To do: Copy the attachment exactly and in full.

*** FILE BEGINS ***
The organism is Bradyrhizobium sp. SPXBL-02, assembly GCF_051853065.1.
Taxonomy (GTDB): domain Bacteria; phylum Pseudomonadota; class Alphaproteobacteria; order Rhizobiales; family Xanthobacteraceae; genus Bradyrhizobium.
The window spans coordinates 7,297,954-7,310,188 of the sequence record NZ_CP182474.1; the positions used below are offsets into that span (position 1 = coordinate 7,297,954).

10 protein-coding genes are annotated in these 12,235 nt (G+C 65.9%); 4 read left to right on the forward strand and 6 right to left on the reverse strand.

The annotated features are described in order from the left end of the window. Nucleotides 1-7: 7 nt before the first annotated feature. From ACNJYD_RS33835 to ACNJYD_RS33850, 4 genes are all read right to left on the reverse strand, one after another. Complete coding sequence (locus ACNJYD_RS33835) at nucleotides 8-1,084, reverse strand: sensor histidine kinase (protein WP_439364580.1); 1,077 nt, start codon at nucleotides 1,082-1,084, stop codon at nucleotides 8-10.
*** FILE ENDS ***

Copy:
The organism is Bradyrhizobium sp. SPXBL-02, assembly GCF_051853065.1.
Taxonomy (GTDB): domain Bacteria; phylum Pseudomonadota; class Alphaproteobacteria; order Rhizobiales; family Xanthobacteraceae; genus Bradyrhizobium.
The window spans coordinates 7,297,954-7,310,188 of the sequence record NZ_CP182474.1; the positions used below are offsets into that span (position 1 = coordinate 7,297,954).

10 protein-coding genes are annotated in these 12,235 nt (G+C 65.9%); 4 read left to right on the forward strand and 6 right to left on the reverse strand.

The annotated features are described in order from the left end of the window. Nucleotides 1-7: 7 nt before the first annotated feature. From ACNJYD_RS33835 to ACNJYD_RS33850, 4 genes are all read right to left on the reverse strand, one after another. Complete coding sequence (locus ACNJYD_RS33835) at nucleotides 8-1,084, reverse strand: sensor histidine kinase (protein WP_439364580.1); 1,077 nt, start codon at nucleotides 1,082-1,084, stop codon at nucleotides 8-10.